When and where was your first concert with MCO?
My first concert with the MCO was Mahler's fourth symphony with Vladimir Jurowski in March 2014 in Ferrara. We had swapped parts at the last minute, as someone was sick, so I found myself sitting on the second horn, not knowing the part, absolutely terrified and feeling like a total imposter. As soon as we played the first notes though, I suddenly felt completely at home. It was like somehow this was exactly the way in which I’d always wanted to make music and finally I was!
What do you need to feel at home on tour?
A nice bathtub and a few video calls to my family! Also, I usually try and find a place to go rock climbing at least once while on tour. It’s important for me to keep fit and I’ve seen some very interesting areas of the cities we are playing in during my search for climbing gyms. They tend not to be in the center of town!
What is the best thing about being a musician?
Getting to bring beautiful music to audiences in so many different countries. I love travelling and experiencing new places, especially when I feel like we are bringing a positive experience to people as we go.
The first piece of music you fell in love with?
Thats easy: Mozart’s fourth horn concerto! I used to turn up a recording of Barry Tuckwell playing it really loud in my parents' living room and play along to it for hours on end. I just couldn’t get enough of that beautiful sound!
What would you do if you weren’t a musician?
I would love to be a doctor. I grew up in a medical family: my grandfather was a doctor, both my parents and my sister are doctors, too. The dinner table discussion when I was younger was usually about some unusual illness they’d had to treat that day. It was a difficult decision for me to study music, and there will always be a part of me that wonders what it might have been like if I’d chosen otherwise. I even played in the Australian Doctors orchestra for a while (they never have enough horn players!)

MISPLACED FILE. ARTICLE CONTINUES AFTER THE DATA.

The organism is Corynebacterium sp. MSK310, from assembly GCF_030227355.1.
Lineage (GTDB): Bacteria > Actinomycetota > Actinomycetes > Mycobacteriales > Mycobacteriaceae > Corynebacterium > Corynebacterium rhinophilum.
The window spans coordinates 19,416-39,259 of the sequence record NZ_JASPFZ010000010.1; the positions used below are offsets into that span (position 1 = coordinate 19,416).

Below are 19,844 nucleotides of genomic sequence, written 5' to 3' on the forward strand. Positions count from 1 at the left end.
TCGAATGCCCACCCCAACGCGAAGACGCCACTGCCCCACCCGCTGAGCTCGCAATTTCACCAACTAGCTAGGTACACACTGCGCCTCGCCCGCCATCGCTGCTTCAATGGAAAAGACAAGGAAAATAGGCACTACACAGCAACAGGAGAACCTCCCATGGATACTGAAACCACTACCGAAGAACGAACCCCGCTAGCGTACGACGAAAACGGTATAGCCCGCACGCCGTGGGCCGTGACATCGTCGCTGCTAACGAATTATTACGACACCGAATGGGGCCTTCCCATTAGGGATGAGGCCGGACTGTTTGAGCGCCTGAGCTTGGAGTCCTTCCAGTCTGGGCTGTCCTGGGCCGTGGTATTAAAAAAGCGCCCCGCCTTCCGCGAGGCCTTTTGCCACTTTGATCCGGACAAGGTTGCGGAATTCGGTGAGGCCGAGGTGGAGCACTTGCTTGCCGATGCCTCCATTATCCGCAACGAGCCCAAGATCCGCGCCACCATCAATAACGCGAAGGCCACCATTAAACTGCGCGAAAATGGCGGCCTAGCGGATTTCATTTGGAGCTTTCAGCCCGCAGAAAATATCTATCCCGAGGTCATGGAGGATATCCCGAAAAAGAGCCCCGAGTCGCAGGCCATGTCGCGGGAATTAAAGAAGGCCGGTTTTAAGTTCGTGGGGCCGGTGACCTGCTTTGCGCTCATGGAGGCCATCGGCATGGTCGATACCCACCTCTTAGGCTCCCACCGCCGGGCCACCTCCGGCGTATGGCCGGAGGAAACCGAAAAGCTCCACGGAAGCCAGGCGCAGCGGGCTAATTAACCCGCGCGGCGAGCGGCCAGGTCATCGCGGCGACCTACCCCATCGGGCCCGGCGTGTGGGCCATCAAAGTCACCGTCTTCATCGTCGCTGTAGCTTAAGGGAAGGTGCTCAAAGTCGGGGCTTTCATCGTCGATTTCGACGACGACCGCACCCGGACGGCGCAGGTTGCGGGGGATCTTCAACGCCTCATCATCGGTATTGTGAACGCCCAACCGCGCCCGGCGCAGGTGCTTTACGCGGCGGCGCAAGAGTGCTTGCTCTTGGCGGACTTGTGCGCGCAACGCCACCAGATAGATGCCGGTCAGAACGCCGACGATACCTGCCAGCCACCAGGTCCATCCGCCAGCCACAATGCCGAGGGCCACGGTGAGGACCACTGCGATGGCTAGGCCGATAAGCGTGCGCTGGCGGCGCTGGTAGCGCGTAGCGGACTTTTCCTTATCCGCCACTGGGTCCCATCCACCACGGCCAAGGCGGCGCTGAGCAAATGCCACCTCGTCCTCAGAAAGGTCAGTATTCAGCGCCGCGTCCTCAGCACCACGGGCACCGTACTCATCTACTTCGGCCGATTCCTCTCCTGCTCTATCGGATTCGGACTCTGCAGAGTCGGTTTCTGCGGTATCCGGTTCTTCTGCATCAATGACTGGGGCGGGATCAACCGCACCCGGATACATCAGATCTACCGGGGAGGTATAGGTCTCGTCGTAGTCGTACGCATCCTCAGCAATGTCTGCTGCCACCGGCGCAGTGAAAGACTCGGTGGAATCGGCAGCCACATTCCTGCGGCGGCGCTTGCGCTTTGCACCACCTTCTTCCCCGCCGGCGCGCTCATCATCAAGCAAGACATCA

What makes a perfect concert?
A perfect concert definitely doesn’t exist. I think, as musicians, we are such perfectionists, that there will always be something that disappoints us. The closest we can get is to try and have an emotional connection with our audiences and hopefully leave them feeling better than before the concert. I’m pretty sure the MCO manages this all the time!
Australian-born Genevieve Clifford began playing the horn at the age of 9. During her time as a student at the University of Melbourne, studying both music and history, she was already performing regularly with the Melbourne Symphony Orchestra and the Sydney Symphony Orchestra.
She also studied at the Australian National Academy of Music (ANAM) before moving to Germany in 2006 to attend the Universität der Künste Berlin, as a student of Professor Christian Dallmann, graduating with honors in 2009.
After a year spent performing with the Rundfunk-Sinfonieorchester Berlin, Genevieve won her first permanent position, in the Essen Philharmonic Orchestra. During her time in Essen, she developed a keen interest in chamber music, playing regularly with various ensembles. In 2016 Genevieve moved to Frankfurt to join the Frankfurter Opernorchester as a low horn player.
She performs regularly with renowned orchestras, including the Berliner Philharmoniker, hr-Sinfonieorchester Frankfurt, Deutsche Kammerphilharmonie Bremen, Rundfunk-Sinfonieorchester Berlin , WDR Sinfonieorchester Köln, MusicaAeterna and the Australian World Orchestra.
Genevieve tries to balance her musical career with her passion for the outdoors. When she is not on the stage, she can often be found climbing a rock wall or scaling mountains somewhere around the world.
Genevieve is an Associate Member of the Mahler Chamber Orchestra for the 2020–21 season.